Bangalore, Sept 10: The latest arrest of cartoonist Aseem Trivedi on charges of sedition has once again brought to light the question of "freedom of speech" enjoyed by people of India.
Artists, scholars and academicians, all in unison are asking one question. "Are we staying in a democratic country? What has happened to our constitutional right of freedom of speech? Is drawing a mere cartoon can bring charges as serious as sedition against a person?"The 25-year-old award winning cartoonist and India Against Corruption activist Trivedi arrested on Sunday, Sept 9, in Mumbai, has been sent to police custody for a week on charges of posting 'ugly and obscene' content on his web portal. Aseem has been charged with sedition for insulting national symbols in his cartoons.
Aseem said that he had done no wrong.
"I have done no wrong. I will continue to do my work," said Aseem, protesting against his arrest.
The entire country is under shock and are vocally expressing their angst against the arrest of Kanpur-born Assem in social networking sites.
Press Council of India chairman Justice Markandey Katju has also come out in support of Aseem. Justice Katju had clearly said that arresting a person who had not committed a crime was a crime in itself.
"In my opinion the cartoonist did nothing illegal. In a democracy many things are said, some truthful and others false. These are occupational hazards, and politicians, like judges, must learn to put up with them," added Justice Katju.
Activists fighting against corruption have expressed their support for Aseem in strong words.
They have said, "there was nothing unpatriotic about his cartoons."
Speaking to television channels from Uttar Pradesh, Aseem's father Ashok Trivedi said, "Why should the government arrest our son, a cartoonist when there are so many corrupt leaders roaming around freely? His cartoon was only helping draw attention to corruption."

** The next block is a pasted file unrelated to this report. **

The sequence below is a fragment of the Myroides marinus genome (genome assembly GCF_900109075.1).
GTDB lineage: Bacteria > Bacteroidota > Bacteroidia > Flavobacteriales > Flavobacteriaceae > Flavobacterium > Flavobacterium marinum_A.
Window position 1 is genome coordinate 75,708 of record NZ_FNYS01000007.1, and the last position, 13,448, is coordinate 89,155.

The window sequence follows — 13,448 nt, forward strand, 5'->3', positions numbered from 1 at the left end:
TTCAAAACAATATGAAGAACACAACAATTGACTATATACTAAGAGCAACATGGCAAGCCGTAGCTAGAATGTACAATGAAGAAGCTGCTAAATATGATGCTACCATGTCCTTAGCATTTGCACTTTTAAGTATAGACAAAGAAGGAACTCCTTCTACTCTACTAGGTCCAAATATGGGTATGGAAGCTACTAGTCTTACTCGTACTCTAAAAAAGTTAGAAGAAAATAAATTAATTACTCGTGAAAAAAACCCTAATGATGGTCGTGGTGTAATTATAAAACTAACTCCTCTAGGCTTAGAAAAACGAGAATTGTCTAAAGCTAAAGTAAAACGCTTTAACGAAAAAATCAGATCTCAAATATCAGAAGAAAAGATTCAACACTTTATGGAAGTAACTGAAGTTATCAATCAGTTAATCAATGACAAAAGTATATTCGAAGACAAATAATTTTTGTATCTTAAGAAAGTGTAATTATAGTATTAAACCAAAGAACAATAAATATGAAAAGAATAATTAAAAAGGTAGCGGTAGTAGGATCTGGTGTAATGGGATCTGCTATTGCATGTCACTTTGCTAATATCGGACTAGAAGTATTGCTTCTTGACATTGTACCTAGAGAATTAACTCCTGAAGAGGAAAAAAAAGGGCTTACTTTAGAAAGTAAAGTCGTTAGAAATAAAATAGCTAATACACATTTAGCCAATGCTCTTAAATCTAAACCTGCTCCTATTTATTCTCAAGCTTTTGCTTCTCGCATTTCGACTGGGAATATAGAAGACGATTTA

"Our son has done nothing wrong. I am proud of my son. Corrupt leaders must be behind bars, not my son. His act cannot be called unpatriotic," his mother Pratibha Trivedi said.
Fellow cartoonist Mangesh Tendulkar said, "When there's such a kind of curb on any cartoon, the authority should think twice, because even though it is a little aggressive, this is the most essential thing in democracy."
Aseem remained defiant and refused to engage a lawyer as a mark of protest against his arrest. Aseem has faced arrest for making cartoons, as part of his work on the subject of "Cartoons Against Corruption". He has depicted the national emblem as comprising wolves in place of lions and the slogan Bhrashtameva Jayate in place of Satyameva Jayate.
The complaint against Trivedi was filed by a Mumbai-based lawyer at the Bandra Kurla Complex police station last December under the Indian Penal Code's section 124 (sedition), the Information Technology Act's section 66-A (sending offensive messages through communication services) and the Prevention of Insults to Nation Honour (PINH) Act's section 2 (imprisonment for disrespect to the national flag or the constitution or any part thereof).
Friends of Trivedi have alleged that police action is politically motivated.
"Aseem told us the government targeted him because he supported Anna Hazare in his fight against corruption," said a friend.
Another friend lamented the fact that Aseem is being treated like a criminal.
"He decided not to engage an advocate and wants to let the court decide. He maintains he is not wrong. That is why he does not see a need to defend himself."
Earlier in May, a cartoon on BR Ambedkar in a government schoolbook rocked Parliament, forcing HRD minister Kapil Sibal to apologise to the nation and order the removal of the "objectionable" caricature.
The cartoon was sketched in the 1950s by celebrated cartoonist Keshav Shankar Pillai, popularly known as Shankar and recipient of a Padma Shri (1956), Padma Bhushan (1966) and Padma Vibhushan (1976).
The cartoon, reproduced in NCERT Class XI political science textbooks, depicts Jawaharlal Nehru with a whip in his hand chasing Ambedkar, seated on a snail, urging him to speed up work on the Constitution.